THE BLOG
12/09/2014 06:04 pm ET Updated Dec 06, 2017

3 Things to Do to Prepare for a Media Interview

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Being approached by a media outlet to do an interview for a feature story can be both unnerving and rewarding. Members of the media are usually looking for an expert in the field, and being selected as a contributor to the article can be incredibly justifying. This type of "earned media" is defined as publicity generated by efforts outside of advertising, which is considered paid media, and it's considered by most marketers to be more authentic. Not only does it convert at a higher rate than paid, or owned media, it also typically represents a higher lifetime value and has a lower cost per customer acquisition.

Earned Media

This type of promotional value can be incredibly useful for a business as long as the person speaking for the company is well-prepared and in the right state of mind.
"Whatever your state of mind during the interview, it will show," says the American Psychological Association. "If you are enthusiastic, you will perform better. If you are uncomfortable, your distress will show; if you are preoccupied, you will come across as uninterested."

I spoke with Melissa Thompson, Business Interview Video Producer at USA Today, to better understand the essential steps an individual should take in order to prepare for a media interview.

1. Gather the Facts and Do Your Research

Preparing for a media interview can be similar to preparing for a new job opportunity - although, you're already an expert. Reach out to the reporter or media outlet before the interview to clarify the topic of the story, and have a clear understanding of why you're being interviewed. It's essential to understand what the reporter is looking for and to anticipate possible questions you may be asked.

Research your own company. Go over recent press releases, events, and service announcements in order to be well-versed on the recent happenings in your industry. Prepare yourself not only to comment on your own business, but on general trends in your industry.

Gather facts, statistics, and anecdotes which support the topic and make sure nothing is conflicting or unclear. Be knowledgeable on the type of medium you're providing an interview for:

  • Are you expected to give an on-camera interview?
  • Will the reporter expect to meet in person, or over video chat for the interview?
  • Does the publication have a specific audience, or agenda?
  • Will they include your photo, or just a printed quote?

Knowing a few key details can help you prepare properly for the interview.

2. Simplify Your Message for Clarity

Spend time creating an outline of your key message, adding two or three supporting points you want to discuss. Keep the outline simple, and memorize highlights in order to remain on-topic and cover your entire intended message. When discussing important information, state the key message first and then provide background. Firmly establish your talking points, and don't be afraid to repeat them in slightly varying ways.

Use brief, clear sentences to express your point, learning to embrace the silence between questions. Reporters often use this awkward quiet to draw out unintended remarks from the person they are interviewing. Chris St. Hilaire, owner of Jury Impact, describes this technique in his book, the 27 Powers of Persuasion: "Reporters use silence to draw information from interview subjects. They'll smile, nod, go 'Mm-hmmm" a lot, and if the other person stops talking, they'll nod again and say nothing for a few more seconds until the interviewee feels compelled to start talking again.'"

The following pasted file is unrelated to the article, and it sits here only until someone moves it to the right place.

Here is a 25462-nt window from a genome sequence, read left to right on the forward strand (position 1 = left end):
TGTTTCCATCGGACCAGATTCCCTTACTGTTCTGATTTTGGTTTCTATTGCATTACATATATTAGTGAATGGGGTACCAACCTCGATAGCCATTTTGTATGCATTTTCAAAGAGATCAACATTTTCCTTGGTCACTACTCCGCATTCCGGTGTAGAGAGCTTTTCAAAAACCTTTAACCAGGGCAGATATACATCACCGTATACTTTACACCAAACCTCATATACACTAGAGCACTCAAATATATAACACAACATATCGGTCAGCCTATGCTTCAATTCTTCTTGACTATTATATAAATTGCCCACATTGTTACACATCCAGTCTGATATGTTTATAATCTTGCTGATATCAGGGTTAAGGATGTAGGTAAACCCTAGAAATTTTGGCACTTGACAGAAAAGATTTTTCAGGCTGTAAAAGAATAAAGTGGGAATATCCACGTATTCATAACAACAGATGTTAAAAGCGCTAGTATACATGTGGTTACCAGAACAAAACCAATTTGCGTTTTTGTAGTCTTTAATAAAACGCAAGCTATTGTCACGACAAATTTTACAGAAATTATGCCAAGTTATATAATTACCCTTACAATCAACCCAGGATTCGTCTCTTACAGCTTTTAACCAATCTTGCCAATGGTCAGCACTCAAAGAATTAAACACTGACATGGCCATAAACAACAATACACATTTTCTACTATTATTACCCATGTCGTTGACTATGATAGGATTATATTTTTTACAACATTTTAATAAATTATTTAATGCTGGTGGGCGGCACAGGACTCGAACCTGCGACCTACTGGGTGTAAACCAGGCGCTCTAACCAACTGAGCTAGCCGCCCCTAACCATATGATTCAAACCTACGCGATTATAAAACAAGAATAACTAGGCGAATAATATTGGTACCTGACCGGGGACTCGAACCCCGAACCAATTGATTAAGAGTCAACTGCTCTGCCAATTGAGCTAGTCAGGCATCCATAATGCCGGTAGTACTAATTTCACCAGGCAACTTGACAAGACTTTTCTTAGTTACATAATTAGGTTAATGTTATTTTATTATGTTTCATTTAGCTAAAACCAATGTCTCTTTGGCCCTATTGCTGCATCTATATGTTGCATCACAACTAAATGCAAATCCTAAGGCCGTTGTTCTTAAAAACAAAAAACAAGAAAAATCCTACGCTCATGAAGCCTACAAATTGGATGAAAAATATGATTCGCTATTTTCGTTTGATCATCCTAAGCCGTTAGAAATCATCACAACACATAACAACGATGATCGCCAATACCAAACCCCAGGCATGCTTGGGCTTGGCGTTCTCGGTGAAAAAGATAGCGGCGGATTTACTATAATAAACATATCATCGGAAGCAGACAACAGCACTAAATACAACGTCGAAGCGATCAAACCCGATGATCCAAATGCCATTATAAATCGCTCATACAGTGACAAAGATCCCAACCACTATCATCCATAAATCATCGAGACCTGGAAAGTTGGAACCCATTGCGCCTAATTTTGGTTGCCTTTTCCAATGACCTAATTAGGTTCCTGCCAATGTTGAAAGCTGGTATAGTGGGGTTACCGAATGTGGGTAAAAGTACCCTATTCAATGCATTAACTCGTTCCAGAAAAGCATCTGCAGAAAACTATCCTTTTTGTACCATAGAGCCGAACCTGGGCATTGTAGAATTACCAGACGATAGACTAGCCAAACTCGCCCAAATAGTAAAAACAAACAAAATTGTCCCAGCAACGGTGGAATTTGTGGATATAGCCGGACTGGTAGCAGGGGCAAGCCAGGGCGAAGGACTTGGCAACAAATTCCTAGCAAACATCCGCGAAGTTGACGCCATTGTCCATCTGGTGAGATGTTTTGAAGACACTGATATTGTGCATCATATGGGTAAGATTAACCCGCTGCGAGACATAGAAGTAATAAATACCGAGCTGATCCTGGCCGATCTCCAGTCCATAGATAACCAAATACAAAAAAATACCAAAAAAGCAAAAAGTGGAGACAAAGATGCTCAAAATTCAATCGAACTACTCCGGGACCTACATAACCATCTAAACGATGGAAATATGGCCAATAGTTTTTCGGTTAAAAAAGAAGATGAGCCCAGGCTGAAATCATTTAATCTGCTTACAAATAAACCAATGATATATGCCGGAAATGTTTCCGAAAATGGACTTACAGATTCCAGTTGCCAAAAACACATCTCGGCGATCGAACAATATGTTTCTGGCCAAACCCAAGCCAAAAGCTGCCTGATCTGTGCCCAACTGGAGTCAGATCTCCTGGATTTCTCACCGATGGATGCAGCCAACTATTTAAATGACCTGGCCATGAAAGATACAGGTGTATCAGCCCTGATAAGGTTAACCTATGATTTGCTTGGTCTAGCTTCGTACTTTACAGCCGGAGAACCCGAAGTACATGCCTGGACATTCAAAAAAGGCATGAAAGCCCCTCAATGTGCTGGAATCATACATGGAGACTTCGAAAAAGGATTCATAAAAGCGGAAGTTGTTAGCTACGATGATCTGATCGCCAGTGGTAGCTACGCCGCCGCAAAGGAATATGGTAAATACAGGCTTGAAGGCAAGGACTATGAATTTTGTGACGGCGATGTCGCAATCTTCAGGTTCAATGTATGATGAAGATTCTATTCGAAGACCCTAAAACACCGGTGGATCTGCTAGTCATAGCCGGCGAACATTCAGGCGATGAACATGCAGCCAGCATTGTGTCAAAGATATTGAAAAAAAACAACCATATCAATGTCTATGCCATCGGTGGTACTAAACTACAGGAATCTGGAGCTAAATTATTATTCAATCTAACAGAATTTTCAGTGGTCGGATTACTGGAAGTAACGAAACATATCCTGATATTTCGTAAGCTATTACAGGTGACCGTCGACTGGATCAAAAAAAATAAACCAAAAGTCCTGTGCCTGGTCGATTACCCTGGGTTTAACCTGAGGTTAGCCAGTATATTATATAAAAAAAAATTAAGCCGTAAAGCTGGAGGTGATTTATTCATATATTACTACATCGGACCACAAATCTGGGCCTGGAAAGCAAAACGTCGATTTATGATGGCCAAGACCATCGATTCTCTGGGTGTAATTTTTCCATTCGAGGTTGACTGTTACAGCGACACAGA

Stay on track. Many companies make the mistake of saying too much or going off on unrelated tangents which bury the more important information. Create powerful analogies, use precise statistics, and be prepared to provide the reporter with a strong, usable quote. Quotes provided by experts lend credibility to press stories, and you should assume that everything you say can be published or aired. Some interviewees get themselves into trouble by excessive joking, or off-colored comments prior to, or after the primary interview.

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Nothing is "off-the-record" and you should only say as much as you've come prepared to discuss.

3. Practice and Review Footage

Practice makes perfect. Prepare for your interview by running through your talking points with a colleague. Hold a mock interview where you answer questions in rapid succession and consider recording it with a webcam. This will allow you to review the footage and examine your body language. You want to appear professional and friendly, make eye contact, and consider the inflection, articulation, and speed of your speech. Much like football teams examine and re-examine footage from last season's games, this recording can be vital to recognizing your strengths and weaknesses, allowing you to better prepare for the real deal.

Remember that the media is not an advertising firm, and that their intention is usually to inform the public with a fair, balanced story. They are not interested in promoting your company, and pushing them into mentioning your business may cause some backlash. Instead, be thankful for being recognized enough by your industry to be interviewed. Successfully handling interview questions may mean a future invitation or follow-up interview.